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Q & A: planets different from Earth

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Most recent answer: 03/23/2010
Q:
why are other planets different than earth?
- savannah (age 10)
mississippi
A:
Planets have different properties because they are different distances away from the sun, are different sizes, and are made up of different stuff from the earth.

Very tiny planets do not have enough gravitational field to keep much of an atmosphere in. The moon has no atmosphere to speak of, and the Martian atmosphere is very thin. Jupiter, Saturn, Uranus and Neptune seem to be atmosphere as far as can be seen (there probably are liquid and solid cores in there because the pressures and densities get so high, and there's probably rock in there too). Of course the atmospheres may be nasty stuff, like CO2 and methane and ammonia, which give rise to different chemistry and weather than on earth.

Planets closer in to the sun than earth are hotter on average, and planets farther away are cooler, although some of the gas giants generate some heat on their own. Venus has a runaway greenhouse effect at work which keeps it even hotter than might be expected for a planet at its distance from the sun.

The earth too changes from time to time. Sometimes there's an ice age, and other times the average temperature is higher, melting the ice.

We have detected large planets in other solar systems, but experimental techniques are sensitive only to the very largest of these and those that are close to their systems' stars. This is for two reasons -- we can detect their presence because they make their central star wobble back and forth from gravitational attraction, so we can only see the ones that wobble quickly enough and with a big enough swing from side to side so we don't have to watch the star for decades and measure itsy bitsy wobbles. This restricts the kinds of planets we can detect to big ones close in with quick orbits (short years). A more recent planetary discovery was done with light scattered from the planet, with the host star's light subtracted away digitally. Again, we can only see the big ones, and planets closer to the central star will have more light on them to shine brighter.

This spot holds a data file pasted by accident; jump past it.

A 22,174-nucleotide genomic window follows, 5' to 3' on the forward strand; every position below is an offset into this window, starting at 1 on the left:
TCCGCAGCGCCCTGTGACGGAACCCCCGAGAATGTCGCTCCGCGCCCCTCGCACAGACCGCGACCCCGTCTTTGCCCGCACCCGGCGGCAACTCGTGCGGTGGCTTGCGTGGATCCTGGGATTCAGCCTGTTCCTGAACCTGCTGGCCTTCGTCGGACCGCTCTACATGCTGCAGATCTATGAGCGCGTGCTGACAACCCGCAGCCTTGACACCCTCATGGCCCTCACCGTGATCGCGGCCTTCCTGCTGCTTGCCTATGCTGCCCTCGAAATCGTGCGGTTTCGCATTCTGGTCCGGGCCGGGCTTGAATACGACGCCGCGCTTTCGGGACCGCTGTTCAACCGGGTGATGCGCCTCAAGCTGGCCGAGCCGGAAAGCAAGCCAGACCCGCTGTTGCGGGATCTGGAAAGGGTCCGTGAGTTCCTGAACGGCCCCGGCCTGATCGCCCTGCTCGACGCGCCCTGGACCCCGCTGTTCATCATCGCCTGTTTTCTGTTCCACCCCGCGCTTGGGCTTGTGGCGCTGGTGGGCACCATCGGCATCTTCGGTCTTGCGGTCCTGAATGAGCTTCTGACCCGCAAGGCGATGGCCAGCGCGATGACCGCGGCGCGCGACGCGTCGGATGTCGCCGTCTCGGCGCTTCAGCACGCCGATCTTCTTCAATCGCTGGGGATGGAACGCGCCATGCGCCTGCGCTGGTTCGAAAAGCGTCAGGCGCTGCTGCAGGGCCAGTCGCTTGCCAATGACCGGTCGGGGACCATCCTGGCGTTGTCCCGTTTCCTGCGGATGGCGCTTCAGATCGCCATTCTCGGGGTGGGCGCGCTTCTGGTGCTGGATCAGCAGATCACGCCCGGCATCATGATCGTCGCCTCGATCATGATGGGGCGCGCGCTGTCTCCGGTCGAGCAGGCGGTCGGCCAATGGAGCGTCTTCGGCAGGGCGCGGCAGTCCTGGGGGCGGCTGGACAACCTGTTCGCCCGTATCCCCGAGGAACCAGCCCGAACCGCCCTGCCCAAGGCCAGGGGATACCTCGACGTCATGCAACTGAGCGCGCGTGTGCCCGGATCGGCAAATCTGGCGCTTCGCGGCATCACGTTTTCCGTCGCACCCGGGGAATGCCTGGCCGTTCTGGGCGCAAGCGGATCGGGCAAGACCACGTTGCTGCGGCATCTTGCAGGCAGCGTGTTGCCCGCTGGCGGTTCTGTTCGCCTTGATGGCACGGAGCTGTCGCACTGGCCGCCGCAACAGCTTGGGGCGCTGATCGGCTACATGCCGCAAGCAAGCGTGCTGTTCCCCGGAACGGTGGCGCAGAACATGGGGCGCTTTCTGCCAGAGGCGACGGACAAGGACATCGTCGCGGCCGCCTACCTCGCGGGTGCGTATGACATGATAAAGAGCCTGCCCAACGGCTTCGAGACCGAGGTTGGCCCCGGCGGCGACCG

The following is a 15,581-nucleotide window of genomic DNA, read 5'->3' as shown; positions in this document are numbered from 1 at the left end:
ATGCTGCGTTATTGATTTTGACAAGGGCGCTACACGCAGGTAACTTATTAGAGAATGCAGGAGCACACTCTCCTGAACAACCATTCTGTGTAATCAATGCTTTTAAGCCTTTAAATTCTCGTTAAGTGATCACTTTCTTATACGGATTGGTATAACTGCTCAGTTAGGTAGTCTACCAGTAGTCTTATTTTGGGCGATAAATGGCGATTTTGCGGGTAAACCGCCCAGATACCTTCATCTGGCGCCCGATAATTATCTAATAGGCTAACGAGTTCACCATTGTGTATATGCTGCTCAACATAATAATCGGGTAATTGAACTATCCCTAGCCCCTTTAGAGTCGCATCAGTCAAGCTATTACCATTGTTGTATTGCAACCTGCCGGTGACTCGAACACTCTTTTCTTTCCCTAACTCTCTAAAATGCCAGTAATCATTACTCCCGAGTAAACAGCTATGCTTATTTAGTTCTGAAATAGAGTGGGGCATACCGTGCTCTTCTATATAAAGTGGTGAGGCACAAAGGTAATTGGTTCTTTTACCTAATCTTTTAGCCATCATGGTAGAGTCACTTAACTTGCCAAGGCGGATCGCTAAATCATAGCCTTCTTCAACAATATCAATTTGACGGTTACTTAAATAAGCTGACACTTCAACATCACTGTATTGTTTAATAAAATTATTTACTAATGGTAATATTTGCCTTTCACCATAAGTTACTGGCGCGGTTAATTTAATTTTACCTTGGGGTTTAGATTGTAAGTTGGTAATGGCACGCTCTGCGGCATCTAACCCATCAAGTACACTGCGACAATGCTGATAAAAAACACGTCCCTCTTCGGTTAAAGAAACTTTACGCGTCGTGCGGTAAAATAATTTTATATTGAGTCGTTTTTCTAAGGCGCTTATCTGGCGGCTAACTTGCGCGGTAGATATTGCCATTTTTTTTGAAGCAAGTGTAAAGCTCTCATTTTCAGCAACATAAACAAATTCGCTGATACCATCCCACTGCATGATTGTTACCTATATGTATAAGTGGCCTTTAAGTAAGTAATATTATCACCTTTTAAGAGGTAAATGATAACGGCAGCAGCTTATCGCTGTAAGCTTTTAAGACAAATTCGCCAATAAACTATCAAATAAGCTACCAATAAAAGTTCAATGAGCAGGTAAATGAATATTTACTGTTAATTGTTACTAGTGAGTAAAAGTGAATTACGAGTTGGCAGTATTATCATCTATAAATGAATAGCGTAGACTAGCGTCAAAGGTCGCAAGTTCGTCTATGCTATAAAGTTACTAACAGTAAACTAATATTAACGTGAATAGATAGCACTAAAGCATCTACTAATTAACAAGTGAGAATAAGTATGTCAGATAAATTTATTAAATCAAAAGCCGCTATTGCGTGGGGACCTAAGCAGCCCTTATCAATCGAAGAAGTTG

Giant planets near stars are very different worlds from our own.

Tom

(published on 10/22/2007)

Follow-Up #1: temperature and atmosphere

Q:
You know you say that the moon does not have enough mass to have an atmosphere. Surely that depends on the temperature? Or does it? Titan has an atmosphere? but thats small.. what is the relationship between gravitationalfieldstrengh and heat for obtaining an atmosphere?? :)
- Lucy (age 17)
U.K
A:
You're absolutely right that whether a planet keeps its atmosphere depends on both gravity and temperature. Roughly speaking, if the surface gravitational acceleration (g) times the planet radius (R) times the mass of a gas molecule (m) is much greater than the absolute temperature (T) time Boltzmann's constant (k) then the planet will hold on to its atmosphere. That's equivalent to saying that thermal jiggles very rarely give a molecule the escape velocity or more.

For the earth, you can try these approximate values:
g= 10 m/s2
R=6*106 m
m= 5*10-26 kg (for N2)
T= 300 K
k=1.4*10-23J/K.
mgR=3*10-18kg-m2/s2=3*10-18J
kT= 4*10-21 J.

So the Earth has strong enough gravity to keep its atmosphere from thermally escaping very fast.  I'll try to find a more complete analysis of how long an atmosphere hangs around when the mgR/kT ratio is not so large, and post in later.

Mike W.

(published on 03/23/2010)

Follow-up on this answer.